After Uruguay, Canada is only the second country to legalize recreational-use cannabis at the national level. But the numerous examples of smaller-scale legalization south of the border may offer some insight as to how likely it is that a regulated market can overtake a well-established black market.
In terms of prices, analysts believe legal weed retailers will be able to compete with illicit sources. According to the Financial Post, “in the next few years as regulations loosen and legal supply networks grow.” Since legalizing adult-use cannabis in 2012, prices in the state of Colorado have fallen from over US$12 per gram to under US$7, as per BDS Analytics, and the number of licensed retailers has grown to around 1,000. The state’s government says an estimated 70 percent of cannabis consumers are now purchasing their product on the legal market.
Washington state, which legalized recreational use in 2012 as well, has also seen its black market sales fall to below 30 percent. “It’s like booze after prohibition, some people continued to purchase liquor from bootleggers. But with time, the black market shrank to the point of insignificance,” said Rick Garza, director of the Washington State Liquor and Cannabis Board.
The consensus amongst market analysts and policy experts is that the legal market’s ability to overtake the black market rests on helping cannabis users recognize the value of purchasing regulated, safety-tested products. “After all, ‘reducing the black market’ is simply another way of saying ‘shifting cannabis consumer behavior,’” explains a report by the Cannabis Commerce Association of Canada, “and the legitimate alternative to black market cannabis will have to be sufficiently attractive to offer competition.”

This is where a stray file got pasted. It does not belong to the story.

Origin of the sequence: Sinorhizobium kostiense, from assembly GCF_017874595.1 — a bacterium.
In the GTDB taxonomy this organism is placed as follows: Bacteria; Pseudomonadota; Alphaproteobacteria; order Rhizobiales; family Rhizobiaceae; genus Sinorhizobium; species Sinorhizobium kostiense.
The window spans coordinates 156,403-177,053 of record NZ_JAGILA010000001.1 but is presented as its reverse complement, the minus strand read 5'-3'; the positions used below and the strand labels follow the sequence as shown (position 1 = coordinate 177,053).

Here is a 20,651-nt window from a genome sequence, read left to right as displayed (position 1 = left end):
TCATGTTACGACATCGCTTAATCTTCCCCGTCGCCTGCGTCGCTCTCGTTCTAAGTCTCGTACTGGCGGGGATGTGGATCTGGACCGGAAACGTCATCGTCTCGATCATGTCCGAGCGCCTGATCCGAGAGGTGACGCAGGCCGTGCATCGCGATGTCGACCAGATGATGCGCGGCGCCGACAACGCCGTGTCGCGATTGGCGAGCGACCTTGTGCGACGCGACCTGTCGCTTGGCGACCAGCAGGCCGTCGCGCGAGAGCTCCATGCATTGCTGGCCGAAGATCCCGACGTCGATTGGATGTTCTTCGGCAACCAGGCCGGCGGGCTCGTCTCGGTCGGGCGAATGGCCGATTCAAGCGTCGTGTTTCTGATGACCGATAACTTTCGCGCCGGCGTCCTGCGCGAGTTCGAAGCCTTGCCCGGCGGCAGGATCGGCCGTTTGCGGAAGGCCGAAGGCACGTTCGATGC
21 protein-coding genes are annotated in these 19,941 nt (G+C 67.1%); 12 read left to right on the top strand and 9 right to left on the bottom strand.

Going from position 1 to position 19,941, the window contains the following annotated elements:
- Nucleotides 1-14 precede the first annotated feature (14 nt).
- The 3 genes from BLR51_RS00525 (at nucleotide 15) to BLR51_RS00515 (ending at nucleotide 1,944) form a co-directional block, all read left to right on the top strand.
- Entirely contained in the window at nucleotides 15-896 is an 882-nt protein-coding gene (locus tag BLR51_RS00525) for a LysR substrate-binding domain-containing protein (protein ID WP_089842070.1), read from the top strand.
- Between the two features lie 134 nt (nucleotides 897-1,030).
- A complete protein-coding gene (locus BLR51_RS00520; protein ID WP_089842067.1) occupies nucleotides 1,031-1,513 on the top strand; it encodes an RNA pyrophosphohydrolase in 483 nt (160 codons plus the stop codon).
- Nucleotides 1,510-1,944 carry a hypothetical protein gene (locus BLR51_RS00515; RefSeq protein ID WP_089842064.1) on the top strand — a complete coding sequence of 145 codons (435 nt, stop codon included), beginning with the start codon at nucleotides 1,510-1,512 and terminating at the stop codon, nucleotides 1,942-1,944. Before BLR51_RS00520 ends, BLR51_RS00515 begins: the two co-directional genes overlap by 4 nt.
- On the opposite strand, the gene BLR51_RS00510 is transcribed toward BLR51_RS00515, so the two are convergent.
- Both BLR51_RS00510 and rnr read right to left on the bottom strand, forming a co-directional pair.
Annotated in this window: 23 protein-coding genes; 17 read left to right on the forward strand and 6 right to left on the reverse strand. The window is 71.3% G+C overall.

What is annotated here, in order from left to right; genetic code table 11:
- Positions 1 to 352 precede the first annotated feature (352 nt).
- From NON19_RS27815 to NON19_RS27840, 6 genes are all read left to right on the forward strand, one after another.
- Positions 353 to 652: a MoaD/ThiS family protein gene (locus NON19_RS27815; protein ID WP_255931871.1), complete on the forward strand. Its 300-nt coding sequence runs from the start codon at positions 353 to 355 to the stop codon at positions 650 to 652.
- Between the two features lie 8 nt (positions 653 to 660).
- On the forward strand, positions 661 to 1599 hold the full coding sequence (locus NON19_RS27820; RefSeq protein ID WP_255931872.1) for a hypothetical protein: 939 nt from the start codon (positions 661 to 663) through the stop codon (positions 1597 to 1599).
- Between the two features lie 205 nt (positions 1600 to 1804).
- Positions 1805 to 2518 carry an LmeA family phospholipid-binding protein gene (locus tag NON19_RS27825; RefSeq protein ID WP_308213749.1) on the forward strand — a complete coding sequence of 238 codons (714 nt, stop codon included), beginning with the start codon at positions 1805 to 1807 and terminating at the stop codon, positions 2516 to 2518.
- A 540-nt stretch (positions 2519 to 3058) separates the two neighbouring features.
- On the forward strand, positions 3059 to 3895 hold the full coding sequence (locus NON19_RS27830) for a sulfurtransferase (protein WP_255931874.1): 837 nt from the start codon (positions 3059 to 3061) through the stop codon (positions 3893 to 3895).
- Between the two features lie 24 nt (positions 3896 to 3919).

Safe, quality product as alternative to risky unknowns on the black market
While customers will be demanding high-quality products, provincial and federal governments will be requiring that those products meet health and safety regulations. Canada’s cannabis industry will be subject to the same consumer safety and public health requirements that regulate the agricultural and food sectors — including product recalls. As in the pharmaceutical industry, regulations concerning dosing, quality, concentration levels of psychoactive components and packaging will also be enforced.
“These factors will drive businesses to develop systems that are harmonized with common, recognized standards that encompass the value chain, and that are verifiable and enforceable,” according to a recent white paper by SCS Consulting and Value Chain Management International.